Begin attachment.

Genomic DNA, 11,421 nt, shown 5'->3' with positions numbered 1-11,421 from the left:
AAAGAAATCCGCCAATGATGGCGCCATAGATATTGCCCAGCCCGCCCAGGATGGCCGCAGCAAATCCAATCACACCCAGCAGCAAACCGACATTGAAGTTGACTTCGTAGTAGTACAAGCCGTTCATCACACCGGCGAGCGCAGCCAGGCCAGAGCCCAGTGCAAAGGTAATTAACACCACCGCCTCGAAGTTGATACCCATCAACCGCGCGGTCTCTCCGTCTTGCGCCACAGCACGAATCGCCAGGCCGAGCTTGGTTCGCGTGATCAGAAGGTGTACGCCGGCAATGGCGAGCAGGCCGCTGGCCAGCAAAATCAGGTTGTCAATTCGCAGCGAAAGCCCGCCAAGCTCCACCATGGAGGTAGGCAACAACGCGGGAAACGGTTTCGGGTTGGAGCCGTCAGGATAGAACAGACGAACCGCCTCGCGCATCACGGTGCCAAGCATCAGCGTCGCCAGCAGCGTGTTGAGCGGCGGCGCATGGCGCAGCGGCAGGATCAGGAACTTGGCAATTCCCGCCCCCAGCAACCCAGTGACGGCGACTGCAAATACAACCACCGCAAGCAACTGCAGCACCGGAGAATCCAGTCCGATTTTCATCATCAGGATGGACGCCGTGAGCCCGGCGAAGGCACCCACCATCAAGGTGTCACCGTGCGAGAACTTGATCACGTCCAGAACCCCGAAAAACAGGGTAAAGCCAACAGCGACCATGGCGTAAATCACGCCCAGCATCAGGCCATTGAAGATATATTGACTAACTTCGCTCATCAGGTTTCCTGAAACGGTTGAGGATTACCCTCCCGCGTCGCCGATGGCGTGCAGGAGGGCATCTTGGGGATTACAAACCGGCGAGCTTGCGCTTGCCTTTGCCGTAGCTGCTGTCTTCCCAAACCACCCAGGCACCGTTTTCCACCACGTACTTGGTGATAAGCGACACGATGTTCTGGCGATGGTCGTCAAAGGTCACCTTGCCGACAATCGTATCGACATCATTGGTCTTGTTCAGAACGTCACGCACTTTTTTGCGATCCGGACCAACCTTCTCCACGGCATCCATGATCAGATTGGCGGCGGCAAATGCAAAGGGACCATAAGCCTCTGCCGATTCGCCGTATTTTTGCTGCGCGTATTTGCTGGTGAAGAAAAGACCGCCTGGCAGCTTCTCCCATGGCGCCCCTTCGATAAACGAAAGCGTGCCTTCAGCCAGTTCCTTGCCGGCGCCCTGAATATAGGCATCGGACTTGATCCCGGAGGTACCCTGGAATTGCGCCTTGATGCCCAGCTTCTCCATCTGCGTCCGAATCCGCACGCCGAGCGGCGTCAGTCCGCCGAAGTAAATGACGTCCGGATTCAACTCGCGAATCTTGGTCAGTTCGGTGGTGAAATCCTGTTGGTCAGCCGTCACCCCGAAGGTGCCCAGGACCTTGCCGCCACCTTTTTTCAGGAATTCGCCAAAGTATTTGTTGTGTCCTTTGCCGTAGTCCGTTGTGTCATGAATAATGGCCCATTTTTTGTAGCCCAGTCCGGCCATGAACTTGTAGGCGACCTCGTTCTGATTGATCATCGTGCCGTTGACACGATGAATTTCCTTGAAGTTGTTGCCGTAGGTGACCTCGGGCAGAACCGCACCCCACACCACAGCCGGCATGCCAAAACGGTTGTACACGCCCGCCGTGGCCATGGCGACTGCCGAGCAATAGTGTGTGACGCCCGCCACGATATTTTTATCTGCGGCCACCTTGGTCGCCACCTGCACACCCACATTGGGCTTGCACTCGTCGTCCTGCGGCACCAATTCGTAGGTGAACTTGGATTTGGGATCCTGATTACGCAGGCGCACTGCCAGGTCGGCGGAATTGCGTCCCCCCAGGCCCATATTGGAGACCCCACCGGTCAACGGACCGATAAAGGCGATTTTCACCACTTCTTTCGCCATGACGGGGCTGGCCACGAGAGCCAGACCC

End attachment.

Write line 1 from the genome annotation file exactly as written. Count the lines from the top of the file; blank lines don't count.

Genomic DNA, 11,421 nt, shown 5'->3' with positions numbered 1-11,421 from the left: